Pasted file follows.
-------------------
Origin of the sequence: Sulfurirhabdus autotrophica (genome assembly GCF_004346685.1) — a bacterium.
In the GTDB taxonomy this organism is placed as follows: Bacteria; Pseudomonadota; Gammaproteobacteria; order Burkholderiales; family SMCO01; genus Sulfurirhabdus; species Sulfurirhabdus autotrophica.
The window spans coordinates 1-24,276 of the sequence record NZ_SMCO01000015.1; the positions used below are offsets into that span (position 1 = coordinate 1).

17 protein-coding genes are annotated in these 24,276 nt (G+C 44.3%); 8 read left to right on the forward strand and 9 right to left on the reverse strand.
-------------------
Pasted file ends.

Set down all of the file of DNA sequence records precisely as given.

Origin of the sequence: Sulfurirhabdus autotrophica (genome assembly GCF_004346685.1) — a bacterium.
In the GTDB taxonomy this organism is placed as follows: Bacteria; Pseudomonadota; Gammaproteobacteria; order Burkholderiales; family SMCO01; genus Sulfurirhabdus; species Sulfurirhabdus autotrophica.
The window spans coordinates 1-24,276 of the sequence record NZ_SMCO01000015.1; the positions used below are offsets into that span (position 1 = coordinate 1).

17 protein-coding genes are annotated in these 24,276 nt (G+C 44.3%); 8 read left to right on the forward strand and 9 right to left on the reverse strand.